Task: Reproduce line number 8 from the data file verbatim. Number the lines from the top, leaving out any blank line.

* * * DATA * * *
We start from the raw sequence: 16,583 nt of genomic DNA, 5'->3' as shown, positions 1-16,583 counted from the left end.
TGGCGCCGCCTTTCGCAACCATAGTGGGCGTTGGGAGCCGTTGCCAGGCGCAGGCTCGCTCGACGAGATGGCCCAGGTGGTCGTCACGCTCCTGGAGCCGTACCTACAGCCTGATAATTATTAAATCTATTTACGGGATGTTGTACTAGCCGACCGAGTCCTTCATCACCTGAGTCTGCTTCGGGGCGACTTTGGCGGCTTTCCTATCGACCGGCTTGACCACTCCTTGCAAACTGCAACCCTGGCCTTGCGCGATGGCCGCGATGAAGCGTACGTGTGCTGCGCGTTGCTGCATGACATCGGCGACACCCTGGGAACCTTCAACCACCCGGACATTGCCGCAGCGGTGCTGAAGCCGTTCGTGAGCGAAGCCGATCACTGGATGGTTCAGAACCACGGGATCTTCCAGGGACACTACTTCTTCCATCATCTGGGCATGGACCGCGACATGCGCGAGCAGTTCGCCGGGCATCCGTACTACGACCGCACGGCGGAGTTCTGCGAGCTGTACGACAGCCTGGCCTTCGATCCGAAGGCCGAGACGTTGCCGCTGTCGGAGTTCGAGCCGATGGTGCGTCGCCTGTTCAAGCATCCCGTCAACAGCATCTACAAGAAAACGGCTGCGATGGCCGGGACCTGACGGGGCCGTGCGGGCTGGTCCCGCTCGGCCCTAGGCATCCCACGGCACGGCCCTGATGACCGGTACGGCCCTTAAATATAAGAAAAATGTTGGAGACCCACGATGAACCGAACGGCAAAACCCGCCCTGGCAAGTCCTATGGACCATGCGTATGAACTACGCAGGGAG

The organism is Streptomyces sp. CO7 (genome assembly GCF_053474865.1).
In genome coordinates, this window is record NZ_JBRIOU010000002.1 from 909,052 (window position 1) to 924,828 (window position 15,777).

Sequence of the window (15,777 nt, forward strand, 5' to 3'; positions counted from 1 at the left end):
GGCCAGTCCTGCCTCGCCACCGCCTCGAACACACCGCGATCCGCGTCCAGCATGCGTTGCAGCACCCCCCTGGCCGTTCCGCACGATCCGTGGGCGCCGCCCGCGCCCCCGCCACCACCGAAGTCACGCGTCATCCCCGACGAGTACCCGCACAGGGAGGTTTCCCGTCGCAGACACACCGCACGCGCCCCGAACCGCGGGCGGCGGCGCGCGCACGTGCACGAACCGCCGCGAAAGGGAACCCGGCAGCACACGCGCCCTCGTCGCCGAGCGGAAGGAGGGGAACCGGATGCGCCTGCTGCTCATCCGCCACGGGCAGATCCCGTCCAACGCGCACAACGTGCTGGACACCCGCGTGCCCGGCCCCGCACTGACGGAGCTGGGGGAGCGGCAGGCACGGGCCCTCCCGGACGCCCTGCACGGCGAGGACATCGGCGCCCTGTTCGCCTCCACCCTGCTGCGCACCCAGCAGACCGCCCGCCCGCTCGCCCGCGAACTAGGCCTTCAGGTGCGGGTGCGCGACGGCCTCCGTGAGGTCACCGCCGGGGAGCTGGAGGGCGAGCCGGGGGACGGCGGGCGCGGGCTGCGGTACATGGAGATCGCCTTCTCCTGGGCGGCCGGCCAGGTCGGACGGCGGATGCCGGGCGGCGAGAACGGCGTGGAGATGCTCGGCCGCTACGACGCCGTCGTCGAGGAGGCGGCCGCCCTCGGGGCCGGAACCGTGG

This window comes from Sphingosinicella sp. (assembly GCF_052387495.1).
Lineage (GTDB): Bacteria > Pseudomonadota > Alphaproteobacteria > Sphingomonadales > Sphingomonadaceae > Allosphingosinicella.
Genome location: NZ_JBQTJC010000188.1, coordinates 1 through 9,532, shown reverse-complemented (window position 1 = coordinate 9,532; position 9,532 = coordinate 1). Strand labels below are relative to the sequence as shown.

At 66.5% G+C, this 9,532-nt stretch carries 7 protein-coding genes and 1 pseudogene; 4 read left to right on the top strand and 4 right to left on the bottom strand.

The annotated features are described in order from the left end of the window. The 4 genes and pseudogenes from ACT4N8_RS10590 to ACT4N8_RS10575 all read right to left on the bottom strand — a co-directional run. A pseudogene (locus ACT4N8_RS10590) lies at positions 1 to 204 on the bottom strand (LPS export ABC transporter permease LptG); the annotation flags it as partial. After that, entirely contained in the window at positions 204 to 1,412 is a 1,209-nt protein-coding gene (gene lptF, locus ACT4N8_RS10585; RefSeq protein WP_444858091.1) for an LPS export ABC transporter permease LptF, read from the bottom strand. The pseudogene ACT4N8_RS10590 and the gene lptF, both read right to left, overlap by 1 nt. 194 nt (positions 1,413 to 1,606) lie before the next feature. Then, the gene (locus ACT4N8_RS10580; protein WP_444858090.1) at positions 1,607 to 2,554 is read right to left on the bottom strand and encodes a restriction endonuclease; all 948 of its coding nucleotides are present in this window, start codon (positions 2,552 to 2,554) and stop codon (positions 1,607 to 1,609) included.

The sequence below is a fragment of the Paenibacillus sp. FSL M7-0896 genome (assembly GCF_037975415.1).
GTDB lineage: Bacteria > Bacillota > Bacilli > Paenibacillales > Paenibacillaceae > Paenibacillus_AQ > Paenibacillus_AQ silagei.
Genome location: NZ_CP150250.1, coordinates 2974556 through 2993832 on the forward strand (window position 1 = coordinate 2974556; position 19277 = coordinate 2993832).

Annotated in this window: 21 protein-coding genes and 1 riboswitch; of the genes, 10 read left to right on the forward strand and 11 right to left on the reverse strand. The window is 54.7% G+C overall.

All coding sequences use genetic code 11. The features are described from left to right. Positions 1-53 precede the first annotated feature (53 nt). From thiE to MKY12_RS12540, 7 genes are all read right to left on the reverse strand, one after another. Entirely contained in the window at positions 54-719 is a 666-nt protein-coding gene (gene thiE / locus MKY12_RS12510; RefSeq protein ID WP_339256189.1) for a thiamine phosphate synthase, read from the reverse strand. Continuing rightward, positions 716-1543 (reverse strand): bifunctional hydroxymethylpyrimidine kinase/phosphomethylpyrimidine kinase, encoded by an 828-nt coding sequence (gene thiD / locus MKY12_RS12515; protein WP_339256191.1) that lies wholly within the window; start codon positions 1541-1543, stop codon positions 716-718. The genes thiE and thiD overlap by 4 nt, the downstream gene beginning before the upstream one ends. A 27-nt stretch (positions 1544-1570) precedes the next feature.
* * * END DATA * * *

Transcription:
Lineage (GTDB): Bacteria > Pseudomonadota > Alphaproteobacteria > Sphingomonadales > Sphingomonadaceae > Allosphingosinicella.